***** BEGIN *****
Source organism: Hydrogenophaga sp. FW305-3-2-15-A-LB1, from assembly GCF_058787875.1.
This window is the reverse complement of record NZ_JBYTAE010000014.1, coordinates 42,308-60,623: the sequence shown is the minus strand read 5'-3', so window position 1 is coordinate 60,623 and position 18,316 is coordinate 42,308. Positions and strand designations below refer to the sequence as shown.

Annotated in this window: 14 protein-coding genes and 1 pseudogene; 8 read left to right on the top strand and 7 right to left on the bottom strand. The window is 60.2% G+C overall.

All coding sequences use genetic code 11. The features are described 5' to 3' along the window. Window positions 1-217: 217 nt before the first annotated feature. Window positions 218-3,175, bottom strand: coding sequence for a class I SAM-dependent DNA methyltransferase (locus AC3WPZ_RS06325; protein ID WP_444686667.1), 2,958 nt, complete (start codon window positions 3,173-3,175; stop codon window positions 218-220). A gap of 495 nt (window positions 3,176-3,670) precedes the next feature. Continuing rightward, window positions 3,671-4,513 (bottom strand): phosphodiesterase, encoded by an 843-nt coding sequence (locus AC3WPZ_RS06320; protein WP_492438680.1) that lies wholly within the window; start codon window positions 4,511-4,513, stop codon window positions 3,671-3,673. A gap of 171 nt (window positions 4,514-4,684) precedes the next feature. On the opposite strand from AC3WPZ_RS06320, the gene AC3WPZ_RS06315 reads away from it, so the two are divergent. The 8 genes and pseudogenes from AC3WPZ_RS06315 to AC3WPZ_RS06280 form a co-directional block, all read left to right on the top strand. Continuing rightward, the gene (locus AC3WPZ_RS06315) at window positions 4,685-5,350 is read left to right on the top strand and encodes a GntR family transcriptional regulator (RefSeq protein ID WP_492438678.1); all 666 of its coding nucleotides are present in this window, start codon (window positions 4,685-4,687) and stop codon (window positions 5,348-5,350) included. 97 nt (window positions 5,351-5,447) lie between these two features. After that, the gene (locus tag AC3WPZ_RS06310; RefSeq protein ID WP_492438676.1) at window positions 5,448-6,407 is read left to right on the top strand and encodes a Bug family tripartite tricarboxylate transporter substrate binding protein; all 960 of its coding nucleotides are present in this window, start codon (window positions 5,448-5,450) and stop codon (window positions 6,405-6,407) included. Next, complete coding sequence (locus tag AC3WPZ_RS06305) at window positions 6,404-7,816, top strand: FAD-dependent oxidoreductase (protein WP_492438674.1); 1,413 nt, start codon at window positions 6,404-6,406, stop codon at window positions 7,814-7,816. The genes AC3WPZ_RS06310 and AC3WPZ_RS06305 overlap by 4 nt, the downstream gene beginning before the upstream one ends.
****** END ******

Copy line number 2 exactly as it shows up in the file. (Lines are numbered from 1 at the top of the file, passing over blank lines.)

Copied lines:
This window is the reverse complement of record NZ_JBYTAE010000014.1, coordinates 42,308-60,623: the sequence shown is the minus strand read 5'-3', so window position 1 is coordinate 60,623 and position 18,316 is coordinate 42,308. Positions and strand designations below refer to the sequence as shown.